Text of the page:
To understand brain circuits it is necessary both to record and manipulate their activity. Transcranial ultrasound stimulation (TUS) is a promising non-invasive brain stimulation technique. To date, investigations report short-lived neuromodulatory effects, but to deliver on its full potential for research and therapy, ultrasound protocols are required that induce longer-lasting 'offline' changes. Here, we present a TUS protocol that modulates brain activation in macaques for more than one hour after 40 s of stimulation, while circumventing auditory confounds. Normally activity in brain areas reflects activity in interconnected regions but TUS caused stimulated areas to interact more selectively with the rest of the brain. In a within-subject design, we observe regionally specific TUS effects for two medial frontal brain regions - supplementary motor area and frontal polar cortex. Independently of these site-specific effects, TUS also induced signal changes in the meningeal compartment. TUS effects were temporary and not associated with microstructural changes.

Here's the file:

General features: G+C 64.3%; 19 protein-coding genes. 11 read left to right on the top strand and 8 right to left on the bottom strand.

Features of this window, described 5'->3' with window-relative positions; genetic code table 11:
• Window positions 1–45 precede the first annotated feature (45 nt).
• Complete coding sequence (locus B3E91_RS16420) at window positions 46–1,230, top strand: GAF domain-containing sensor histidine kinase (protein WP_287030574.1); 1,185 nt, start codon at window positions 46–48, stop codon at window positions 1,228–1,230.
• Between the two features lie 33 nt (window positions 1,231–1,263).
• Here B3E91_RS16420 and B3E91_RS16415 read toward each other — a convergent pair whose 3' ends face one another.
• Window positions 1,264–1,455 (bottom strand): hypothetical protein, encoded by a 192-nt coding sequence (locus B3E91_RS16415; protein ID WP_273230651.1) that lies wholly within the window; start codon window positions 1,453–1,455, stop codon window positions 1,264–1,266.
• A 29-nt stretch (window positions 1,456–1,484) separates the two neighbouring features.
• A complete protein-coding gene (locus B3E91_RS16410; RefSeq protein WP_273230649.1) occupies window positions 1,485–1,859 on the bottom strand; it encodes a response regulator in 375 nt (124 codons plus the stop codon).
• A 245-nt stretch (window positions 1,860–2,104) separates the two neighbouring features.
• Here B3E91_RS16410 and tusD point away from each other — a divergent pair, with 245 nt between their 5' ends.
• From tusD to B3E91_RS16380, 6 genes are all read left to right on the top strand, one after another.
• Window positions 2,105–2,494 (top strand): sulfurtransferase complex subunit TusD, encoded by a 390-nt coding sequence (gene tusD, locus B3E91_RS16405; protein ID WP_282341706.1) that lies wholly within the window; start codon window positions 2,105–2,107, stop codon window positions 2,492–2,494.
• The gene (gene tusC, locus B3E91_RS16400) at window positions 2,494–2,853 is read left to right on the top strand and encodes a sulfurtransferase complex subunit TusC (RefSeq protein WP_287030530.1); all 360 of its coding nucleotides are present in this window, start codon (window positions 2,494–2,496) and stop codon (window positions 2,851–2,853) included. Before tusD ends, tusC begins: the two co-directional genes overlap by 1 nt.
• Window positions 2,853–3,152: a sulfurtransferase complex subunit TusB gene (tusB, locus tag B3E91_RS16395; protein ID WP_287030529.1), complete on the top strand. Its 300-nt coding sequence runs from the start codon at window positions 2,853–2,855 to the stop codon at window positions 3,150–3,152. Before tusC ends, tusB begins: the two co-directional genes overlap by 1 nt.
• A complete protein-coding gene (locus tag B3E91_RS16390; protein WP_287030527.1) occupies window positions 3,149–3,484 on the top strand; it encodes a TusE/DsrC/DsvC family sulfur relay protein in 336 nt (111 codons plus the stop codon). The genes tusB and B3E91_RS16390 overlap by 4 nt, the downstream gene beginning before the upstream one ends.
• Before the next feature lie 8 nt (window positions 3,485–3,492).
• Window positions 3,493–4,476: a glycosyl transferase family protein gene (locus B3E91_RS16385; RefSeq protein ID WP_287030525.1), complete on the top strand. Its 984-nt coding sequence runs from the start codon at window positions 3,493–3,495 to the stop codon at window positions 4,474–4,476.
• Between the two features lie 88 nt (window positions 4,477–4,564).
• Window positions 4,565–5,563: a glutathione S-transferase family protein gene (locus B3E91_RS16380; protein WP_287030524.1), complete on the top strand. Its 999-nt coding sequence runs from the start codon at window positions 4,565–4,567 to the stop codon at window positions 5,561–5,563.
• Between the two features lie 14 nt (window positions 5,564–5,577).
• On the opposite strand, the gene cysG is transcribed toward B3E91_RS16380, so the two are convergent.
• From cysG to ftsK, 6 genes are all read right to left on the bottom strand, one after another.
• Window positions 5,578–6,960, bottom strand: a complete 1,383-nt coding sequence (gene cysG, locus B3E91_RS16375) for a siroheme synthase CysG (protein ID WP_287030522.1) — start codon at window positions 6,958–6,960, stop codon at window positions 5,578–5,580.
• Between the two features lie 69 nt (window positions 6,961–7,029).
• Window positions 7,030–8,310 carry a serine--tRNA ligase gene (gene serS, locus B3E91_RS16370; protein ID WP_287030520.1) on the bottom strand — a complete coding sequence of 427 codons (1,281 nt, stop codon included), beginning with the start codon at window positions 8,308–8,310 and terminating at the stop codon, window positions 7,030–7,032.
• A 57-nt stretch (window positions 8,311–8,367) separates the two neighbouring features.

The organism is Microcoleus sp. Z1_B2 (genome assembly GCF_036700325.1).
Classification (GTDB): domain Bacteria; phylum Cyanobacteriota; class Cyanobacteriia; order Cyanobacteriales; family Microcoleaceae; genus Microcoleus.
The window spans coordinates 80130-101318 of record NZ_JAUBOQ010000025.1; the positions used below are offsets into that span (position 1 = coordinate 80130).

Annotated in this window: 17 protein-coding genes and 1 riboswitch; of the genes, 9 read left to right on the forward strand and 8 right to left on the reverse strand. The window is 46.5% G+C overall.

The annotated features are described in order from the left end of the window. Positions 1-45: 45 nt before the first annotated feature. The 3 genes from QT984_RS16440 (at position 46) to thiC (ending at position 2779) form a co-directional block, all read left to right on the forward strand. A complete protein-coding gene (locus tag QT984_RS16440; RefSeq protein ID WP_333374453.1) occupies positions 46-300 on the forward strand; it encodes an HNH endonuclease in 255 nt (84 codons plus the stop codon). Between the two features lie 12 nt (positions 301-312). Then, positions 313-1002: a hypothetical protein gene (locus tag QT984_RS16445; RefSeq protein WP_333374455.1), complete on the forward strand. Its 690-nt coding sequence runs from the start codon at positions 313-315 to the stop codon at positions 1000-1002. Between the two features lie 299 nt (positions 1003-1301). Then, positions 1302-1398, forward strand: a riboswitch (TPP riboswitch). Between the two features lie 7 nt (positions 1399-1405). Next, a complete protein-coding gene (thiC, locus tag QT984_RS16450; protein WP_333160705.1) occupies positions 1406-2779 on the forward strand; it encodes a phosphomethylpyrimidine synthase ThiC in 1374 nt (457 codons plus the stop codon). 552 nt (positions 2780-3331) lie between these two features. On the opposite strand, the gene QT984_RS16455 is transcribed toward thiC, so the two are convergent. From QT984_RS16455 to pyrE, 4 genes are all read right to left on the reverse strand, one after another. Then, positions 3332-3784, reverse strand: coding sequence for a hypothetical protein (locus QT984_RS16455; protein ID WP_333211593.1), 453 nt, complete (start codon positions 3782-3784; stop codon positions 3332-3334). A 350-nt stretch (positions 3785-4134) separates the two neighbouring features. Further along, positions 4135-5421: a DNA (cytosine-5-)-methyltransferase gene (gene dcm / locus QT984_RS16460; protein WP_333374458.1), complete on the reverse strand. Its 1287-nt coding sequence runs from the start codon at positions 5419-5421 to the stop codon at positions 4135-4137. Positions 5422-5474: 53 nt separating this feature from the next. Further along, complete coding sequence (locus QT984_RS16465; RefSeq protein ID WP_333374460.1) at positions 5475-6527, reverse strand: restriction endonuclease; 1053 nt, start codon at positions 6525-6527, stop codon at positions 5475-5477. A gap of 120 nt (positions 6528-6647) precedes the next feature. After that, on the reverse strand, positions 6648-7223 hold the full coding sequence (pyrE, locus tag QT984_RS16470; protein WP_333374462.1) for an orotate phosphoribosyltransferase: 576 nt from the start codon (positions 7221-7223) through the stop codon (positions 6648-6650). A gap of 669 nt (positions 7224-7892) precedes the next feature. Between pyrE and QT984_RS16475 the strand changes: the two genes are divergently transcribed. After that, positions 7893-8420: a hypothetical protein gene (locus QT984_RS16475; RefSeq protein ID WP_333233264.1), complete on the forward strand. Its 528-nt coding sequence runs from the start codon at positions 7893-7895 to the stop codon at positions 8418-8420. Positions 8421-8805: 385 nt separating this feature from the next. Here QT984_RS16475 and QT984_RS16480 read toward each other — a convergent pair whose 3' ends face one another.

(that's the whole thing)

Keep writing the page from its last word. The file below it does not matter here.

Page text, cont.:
brain stimulation, connectivity, frontal lobe, neuroimaging, neuroscience, resting-state fMRI, rhesus macaque, transcranial ultrasound stimulation